Salt poisoning or water deprivation occurs when weaner, grower or finisher pigs are deprived of water for more than 24 hours. The same syndrome is seen when pigs consume excessive salt in either the feed or water or both. The worst clinical signs and most deaths occur if unlimited water is reintroduced to pigs after a period with no water. The higher the salt level in the feed the worse the poisoning in cases of water deprivation.
Salt poisoning or water deprivation can occur following pump breakdowns, blockage of water lines and nipple drinkers or when pigs do not drink because the water is too hot. Drinking water becomes too hot when it is delivered to pigs by pipes that are exposed to the summer sun for about 30 m or more.
Clinical signs are initially thirst, constipation, skin irritation and lack of appetite. Nervous signs follow, especially when unrestricted water is suddenly available after a period without water. Nervous signs include: ear twitching; aimless wandering; bumping into objects; dog-sitting; falling over sideways; and apparent deafness and blindness. Affected pigs may move around in a circle using one foot as a pivot and may convulse. Convulsions re-occur with remarkable regularity at approximately seven-minute intervals.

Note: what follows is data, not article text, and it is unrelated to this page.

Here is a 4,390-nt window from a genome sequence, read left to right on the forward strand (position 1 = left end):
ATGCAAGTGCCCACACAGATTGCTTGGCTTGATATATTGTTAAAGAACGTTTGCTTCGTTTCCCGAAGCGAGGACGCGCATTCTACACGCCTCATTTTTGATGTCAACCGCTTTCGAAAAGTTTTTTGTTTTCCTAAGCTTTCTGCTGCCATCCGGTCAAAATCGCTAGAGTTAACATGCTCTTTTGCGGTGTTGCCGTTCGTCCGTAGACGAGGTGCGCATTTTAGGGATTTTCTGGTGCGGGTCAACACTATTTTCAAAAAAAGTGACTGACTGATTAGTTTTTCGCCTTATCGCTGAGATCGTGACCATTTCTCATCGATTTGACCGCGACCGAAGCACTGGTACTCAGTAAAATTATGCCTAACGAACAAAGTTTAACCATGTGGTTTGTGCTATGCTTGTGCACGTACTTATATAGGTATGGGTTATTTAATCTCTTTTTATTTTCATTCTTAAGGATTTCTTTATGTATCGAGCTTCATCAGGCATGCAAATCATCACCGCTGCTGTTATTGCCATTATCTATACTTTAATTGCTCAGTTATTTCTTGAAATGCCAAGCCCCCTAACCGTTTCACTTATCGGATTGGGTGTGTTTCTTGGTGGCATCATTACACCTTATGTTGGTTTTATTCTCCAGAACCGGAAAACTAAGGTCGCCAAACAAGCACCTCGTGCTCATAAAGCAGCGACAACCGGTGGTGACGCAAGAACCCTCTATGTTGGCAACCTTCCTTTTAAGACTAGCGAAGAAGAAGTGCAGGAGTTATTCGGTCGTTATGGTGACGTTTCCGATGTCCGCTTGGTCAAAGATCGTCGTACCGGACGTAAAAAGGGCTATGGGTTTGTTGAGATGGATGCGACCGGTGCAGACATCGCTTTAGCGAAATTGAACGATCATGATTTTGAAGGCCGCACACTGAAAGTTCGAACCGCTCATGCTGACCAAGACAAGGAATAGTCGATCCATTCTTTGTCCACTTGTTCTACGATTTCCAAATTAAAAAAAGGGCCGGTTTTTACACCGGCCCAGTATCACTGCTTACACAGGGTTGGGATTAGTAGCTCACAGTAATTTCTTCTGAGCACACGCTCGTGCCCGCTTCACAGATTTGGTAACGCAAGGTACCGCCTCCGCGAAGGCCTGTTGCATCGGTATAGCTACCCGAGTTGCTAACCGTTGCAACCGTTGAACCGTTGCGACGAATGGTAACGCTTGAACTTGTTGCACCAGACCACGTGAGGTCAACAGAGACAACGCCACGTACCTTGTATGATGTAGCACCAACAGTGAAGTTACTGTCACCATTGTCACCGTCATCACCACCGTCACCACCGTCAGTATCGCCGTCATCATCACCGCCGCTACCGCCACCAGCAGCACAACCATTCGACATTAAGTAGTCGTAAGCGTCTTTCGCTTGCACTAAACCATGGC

Water should be reintroduced gradually to pigs that have been without water for more than 24 hours. Severely dehydrated animals need to be rehydrated gradually so that they do not ingest large quantities of water quickly. Electrolytes in water can be used for rehydrating affected animals. Pigs showing nervous signs need to be placed in a darkened area with bedding material to help prevent injuries.
Salt poisoning can be diagnosed at post-mortem by characteristic microscopic changes in the pig's brain.